Please see below:
As a result, if the U.S. 10-Year Treasury yield and the USD Index engage in an all-out offensive, their military might could indicate the death knell for the precious metals. Case in point: if you analyze the table below, you can see that gold, silver and the mining stocks often move inversely to the U.S. dollar.
The bottom line?
Given the magnitude of the 2017-2018 upswing, ~94.5 is likely the USD Index’s first stop. And in the months to follow, the USDX will likely exceed 100 at some point over the medium or long term.
Keep in mind though: we’re not bullish on the greenback because of the U.S.’s absolute outperformance. It’s because the region is doing (and likely to do) better than the Eurozone and Japan, and it’s this relative outperformance that matters, not the strength of just one single country or monetary area. After all, the USD Index is a weighted average of currency exchange rates, and the latter move on a relative basis.
In conclusion, the generals have mapped out their strategies, soldiers have manned the perimeter, and the loser of the upcoming battle will likely end up losing the war. However, with the precious metals being outmanned and outgunned, the USD Index will likely plant its victory flag, while gold, silver and the mining stocks are forced to retreat and regroup. As a result, a major fallback is likely before the precious metals can resume their long-term uptrend. Due to the USD’s breakdown below the 50% retracement, they could decline in the very near term (while gold rallies a bit more – say to $1,800 or so), but don’t let that trick you into thinking that the next big move is going to the upside. In my view, that’s actually likely to be an important top that’s then going to be followed by an even more important decline in the precious metals and mining stocks. Then, after several weeks or months of declines, PMs can bottom and finally soar without huge declines on the horizon.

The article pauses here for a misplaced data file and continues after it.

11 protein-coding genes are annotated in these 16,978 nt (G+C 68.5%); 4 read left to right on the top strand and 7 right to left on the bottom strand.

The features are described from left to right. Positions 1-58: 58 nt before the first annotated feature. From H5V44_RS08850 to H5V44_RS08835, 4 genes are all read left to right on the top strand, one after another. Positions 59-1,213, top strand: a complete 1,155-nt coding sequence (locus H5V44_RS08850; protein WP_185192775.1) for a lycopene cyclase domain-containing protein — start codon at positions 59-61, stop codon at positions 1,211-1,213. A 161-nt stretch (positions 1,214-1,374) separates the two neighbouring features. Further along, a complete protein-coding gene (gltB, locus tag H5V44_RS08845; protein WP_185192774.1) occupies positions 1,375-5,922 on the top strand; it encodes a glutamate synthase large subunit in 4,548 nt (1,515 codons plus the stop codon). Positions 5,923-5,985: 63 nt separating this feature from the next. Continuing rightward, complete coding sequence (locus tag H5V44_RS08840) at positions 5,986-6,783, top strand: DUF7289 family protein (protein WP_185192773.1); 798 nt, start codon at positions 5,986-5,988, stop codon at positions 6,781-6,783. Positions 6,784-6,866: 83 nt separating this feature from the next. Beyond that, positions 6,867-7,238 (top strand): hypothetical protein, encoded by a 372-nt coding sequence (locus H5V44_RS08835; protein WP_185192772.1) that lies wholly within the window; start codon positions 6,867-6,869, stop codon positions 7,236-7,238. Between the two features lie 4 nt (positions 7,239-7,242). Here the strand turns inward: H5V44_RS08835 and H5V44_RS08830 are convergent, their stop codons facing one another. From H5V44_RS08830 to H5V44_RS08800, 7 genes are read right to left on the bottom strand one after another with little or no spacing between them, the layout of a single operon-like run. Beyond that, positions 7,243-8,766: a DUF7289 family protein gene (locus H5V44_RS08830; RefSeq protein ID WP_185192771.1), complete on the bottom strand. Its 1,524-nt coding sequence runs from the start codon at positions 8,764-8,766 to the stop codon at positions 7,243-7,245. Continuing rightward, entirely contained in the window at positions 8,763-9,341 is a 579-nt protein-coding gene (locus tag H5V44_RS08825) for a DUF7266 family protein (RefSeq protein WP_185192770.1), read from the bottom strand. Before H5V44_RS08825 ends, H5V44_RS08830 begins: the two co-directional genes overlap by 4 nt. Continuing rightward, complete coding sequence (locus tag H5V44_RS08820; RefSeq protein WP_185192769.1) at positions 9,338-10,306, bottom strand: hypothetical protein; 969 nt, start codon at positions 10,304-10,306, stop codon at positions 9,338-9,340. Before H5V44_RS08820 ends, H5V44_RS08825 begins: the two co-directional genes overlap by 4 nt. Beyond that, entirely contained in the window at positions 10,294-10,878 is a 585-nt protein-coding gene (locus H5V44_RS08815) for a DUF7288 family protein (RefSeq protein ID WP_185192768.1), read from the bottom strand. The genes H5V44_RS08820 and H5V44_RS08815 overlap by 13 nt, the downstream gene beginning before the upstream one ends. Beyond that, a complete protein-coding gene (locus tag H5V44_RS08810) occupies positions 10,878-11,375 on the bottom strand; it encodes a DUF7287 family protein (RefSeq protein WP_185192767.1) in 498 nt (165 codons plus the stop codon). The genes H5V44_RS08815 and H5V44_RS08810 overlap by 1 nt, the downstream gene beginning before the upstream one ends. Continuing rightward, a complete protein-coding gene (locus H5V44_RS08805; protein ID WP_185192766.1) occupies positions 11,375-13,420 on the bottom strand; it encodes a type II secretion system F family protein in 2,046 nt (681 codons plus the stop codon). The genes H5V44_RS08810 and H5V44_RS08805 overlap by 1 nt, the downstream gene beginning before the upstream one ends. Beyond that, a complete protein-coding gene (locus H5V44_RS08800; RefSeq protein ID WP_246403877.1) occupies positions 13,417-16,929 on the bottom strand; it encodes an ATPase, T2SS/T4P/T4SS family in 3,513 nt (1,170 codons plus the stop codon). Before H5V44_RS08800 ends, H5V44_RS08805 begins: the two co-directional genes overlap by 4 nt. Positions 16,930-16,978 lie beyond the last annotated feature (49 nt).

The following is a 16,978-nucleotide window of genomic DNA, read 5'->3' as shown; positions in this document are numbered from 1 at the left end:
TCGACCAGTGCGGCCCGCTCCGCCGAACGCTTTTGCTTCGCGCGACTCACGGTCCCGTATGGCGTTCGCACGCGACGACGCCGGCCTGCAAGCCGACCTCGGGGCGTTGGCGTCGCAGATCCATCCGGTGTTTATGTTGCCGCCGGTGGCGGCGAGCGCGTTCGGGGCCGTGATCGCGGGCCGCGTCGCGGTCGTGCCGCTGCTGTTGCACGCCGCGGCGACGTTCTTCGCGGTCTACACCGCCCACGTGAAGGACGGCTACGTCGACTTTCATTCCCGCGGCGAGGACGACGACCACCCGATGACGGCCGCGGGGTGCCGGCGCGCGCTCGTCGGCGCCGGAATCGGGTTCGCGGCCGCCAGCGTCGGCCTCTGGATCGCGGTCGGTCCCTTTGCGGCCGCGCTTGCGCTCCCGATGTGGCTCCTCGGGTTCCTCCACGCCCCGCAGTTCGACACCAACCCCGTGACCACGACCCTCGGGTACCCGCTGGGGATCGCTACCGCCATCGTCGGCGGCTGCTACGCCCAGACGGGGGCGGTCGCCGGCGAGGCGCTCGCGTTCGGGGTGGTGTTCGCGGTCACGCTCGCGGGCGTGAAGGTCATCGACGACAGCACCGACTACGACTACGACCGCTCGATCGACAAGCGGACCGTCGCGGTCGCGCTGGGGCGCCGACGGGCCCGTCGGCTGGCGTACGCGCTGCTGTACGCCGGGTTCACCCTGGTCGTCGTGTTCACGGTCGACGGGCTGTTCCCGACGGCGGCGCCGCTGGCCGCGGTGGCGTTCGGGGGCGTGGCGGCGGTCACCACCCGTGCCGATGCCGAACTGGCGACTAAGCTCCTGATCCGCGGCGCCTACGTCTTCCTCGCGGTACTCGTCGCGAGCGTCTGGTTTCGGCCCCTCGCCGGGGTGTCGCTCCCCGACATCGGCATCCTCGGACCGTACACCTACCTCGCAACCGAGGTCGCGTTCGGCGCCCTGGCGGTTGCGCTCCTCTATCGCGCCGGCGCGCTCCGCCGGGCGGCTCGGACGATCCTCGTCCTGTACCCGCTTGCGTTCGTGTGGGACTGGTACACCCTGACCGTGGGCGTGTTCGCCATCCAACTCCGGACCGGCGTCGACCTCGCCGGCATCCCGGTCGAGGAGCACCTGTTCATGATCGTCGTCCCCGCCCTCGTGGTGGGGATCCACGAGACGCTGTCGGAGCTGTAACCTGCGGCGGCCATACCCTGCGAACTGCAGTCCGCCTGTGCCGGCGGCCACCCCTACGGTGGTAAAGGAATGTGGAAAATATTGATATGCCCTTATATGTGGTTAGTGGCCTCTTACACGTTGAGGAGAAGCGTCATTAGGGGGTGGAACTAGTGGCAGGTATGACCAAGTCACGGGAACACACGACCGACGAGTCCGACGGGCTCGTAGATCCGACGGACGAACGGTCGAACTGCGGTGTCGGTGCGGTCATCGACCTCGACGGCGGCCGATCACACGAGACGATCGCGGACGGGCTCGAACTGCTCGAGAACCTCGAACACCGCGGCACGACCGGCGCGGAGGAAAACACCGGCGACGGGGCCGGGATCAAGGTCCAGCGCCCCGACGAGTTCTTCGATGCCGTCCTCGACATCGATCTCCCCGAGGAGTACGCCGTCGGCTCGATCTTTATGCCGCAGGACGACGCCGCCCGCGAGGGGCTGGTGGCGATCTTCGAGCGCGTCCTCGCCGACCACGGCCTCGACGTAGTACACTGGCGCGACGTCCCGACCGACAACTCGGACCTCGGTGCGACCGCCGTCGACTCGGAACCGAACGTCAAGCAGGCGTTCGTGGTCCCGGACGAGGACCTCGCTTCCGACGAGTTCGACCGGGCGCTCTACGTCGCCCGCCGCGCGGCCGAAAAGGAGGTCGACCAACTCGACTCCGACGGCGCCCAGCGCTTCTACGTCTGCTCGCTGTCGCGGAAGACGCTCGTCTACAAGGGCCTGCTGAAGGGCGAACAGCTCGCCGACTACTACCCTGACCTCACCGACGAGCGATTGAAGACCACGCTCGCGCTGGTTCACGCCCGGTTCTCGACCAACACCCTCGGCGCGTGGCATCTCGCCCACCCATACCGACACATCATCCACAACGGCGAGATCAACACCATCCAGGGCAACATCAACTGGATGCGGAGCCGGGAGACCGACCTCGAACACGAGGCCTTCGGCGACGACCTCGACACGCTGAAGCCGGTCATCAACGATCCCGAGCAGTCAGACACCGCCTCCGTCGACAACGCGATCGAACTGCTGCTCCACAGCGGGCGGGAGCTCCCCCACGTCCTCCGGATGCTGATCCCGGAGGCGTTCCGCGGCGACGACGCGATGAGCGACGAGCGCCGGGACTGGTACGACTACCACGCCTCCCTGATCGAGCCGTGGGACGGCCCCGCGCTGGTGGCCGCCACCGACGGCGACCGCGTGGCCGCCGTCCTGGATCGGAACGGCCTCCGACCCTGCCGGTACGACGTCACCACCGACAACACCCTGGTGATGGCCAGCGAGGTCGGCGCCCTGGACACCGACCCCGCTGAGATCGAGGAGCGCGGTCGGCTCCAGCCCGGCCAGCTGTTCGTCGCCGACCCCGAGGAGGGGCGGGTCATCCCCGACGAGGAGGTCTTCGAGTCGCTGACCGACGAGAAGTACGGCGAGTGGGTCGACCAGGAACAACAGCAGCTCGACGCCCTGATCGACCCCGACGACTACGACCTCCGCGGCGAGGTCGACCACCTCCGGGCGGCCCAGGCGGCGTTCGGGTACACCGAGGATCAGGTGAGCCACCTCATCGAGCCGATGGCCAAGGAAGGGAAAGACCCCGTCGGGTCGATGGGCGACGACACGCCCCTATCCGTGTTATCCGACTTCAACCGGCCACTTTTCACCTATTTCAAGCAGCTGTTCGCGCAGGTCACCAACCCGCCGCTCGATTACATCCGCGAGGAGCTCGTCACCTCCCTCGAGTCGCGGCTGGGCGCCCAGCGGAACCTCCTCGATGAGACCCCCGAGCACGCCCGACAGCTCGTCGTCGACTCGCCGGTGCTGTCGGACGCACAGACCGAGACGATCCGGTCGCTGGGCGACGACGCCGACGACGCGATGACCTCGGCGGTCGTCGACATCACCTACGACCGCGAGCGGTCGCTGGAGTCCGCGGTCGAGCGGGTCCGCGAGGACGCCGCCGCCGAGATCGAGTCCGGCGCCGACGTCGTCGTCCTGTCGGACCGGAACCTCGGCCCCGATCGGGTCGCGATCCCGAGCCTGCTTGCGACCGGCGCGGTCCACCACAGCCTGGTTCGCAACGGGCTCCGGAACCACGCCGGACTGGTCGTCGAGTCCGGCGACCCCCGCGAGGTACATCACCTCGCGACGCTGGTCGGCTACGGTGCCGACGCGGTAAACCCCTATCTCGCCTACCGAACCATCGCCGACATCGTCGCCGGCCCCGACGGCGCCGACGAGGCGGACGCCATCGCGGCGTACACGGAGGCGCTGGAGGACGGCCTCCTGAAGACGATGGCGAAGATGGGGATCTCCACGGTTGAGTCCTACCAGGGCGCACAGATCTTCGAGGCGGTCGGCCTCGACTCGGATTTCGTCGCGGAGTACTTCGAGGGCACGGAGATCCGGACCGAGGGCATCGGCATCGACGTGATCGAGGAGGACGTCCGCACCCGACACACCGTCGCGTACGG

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Przemyslaw Radomski, CFA